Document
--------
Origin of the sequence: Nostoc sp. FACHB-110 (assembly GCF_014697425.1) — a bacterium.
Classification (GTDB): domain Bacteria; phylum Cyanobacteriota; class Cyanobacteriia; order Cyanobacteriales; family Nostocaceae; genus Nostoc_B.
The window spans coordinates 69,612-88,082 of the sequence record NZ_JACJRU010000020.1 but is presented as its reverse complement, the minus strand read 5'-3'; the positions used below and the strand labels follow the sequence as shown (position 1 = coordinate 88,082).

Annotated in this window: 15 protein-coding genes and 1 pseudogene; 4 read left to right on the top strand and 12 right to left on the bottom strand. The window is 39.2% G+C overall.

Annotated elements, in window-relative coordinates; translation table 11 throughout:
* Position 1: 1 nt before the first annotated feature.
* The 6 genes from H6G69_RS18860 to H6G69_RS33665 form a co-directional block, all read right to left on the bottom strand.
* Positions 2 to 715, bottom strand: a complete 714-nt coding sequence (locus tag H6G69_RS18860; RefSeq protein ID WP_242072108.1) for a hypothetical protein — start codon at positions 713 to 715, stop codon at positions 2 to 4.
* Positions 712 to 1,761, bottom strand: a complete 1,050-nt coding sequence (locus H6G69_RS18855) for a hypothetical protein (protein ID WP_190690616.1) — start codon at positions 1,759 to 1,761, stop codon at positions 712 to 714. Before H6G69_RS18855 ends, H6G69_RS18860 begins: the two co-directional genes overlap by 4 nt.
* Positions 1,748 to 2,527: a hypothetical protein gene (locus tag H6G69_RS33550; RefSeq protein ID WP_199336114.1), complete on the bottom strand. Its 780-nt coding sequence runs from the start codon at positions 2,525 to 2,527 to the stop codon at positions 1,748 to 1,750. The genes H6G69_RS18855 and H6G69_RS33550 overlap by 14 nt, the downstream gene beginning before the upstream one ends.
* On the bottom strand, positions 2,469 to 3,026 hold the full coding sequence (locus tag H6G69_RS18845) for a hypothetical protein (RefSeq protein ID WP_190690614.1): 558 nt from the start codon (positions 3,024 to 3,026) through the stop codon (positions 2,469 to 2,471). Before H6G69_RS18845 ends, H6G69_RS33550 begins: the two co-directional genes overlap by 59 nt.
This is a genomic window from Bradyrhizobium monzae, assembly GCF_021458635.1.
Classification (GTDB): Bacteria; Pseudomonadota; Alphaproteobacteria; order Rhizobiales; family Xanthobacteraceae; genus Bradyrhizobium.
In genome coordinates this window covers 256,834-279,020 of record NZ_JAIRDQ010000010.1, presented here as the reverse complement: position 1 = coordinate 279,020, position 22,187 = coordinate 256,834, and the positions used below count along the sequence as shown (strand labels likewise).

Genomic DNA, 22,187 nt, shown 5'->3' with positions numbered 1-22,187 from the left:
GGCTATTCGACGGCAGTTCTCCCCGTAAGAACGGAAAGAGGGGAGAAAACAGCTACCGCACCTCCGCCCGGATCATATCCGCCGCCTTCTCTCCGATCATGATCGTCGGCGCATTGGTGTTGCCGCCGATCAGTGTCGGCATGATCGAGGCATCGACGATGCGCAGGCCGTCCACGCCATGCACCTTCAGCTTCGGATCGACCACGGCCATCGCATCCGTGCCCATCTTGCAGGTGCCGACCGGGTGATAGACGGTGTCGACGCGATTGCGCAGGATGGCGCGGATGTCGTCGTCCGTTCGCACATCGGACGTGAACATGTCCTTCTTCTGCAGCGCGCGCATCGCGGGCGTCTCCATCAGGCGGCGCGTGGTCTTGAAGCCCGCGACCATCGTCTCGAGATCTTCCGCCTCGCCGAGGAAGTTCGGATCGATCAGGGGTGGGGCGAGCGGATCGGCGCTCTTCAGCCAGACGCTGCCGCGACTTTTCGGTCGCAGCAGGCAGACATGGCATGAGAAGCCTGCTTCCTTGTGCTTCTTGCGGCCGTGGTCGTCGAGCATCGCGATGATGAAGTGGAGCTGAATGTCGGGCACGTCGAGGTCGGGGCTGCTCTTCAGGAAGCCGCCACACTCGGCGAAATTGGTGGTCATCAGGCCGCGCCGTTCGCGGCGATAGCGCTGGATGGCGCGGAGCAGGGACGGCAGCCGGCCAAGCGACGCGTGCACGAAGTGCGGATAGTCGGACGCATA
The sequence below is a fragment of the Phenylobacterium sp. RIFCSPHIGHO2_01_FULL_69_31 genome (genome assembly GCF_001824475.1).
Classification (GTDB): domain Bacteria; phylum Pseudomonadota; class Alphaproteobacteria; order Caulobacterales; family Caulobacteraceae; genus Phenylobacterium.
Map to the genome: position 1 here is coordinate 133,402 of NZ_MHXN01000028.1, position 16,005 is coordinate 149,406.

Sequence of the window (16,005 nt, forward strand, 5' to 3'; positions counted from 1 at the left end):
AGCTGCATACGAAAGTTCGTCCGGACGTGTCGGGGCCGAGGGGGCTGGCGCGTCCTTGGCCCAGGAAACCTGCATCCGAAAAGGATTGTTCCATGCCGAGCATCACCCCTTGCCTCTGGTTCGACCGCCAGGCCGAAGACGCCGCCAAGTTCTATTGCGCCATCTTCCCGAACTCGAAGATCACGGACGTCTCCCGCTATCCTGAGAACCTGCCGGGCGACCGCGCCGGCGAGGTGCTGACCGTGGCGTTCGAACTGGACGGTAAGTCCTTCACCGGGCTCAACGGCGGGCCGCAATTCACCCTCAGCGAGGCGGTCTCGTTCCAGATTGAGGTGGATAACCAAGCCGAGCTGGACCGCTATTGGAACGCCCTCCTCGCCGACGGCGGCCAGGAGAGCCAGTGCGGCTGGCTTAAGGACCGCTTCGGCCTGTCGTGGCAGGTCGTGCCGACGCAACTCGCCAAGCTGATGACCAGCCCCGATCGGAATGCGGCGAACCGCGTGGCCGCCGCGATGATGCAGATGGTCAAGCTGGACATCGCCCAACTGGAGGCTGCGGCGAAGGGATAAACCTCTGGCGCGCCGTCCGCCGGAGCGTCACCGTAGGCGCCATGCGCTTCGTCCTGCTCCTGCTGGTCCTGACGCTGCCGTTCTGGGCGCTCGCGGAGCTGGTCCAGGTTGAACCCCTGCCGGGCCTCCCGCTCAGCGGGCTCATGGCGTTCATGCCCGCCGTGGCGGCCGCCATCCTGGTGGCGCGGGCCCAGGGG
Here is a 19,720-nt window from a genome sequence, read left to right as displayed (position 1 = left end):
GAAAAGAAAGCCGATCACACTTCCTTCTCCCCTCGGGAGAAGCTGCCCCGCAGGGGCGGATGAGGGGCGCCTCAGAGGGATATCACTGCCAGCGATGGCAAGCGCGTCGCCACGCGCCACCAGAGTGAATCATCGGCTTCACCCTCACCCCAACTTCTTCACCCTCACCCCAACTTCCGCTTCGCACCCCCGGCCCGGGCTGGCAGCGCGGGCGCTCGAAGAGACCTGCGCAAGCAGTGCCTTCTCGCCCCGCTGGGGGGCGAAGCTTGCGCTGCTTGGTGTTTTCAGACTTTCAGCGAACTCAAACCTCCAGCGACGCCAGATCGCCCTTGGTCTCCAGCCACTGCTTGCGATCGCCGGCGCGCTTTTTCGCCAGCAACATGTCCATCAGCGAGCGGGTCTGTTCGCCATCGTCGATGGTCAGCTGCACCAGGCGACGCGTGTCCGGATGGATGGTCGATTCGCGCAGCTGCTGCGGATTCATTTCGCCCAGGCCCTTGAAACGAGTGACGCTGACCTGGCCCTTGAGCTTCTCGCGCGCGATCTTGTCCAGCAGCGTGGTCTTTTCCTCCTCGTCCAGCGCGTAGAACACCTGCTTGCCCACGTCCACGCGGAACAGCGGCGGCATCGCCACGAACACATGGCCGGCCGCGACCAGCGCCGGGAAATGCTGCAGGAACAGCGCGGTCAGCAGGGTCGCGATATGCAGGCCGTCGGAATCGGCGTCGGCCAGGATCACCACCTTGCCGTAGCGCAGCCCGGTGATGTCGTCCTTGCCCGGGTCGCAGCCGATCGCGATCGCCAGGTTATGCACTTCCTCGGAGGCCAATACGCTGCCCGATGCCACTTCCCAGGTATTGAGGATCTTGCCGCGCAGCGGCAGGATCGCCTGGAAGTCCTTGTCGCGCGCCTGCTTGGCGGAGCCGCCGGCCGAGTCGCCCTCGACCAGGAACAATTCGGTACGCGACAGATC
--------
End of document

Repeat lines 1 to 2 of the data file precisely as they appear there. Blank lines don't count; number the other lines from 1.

Origin of the sequence: Nostoc sp. FACHB-110 (assembly GCF_014697425.1) — a bacterium.
Classification (GTDB): domain Bacteria; phylum Cyanobacteriota; class Cyanobacteriia; order Cyanobacteriales; family Nostocaceae; genus Nostoc_B.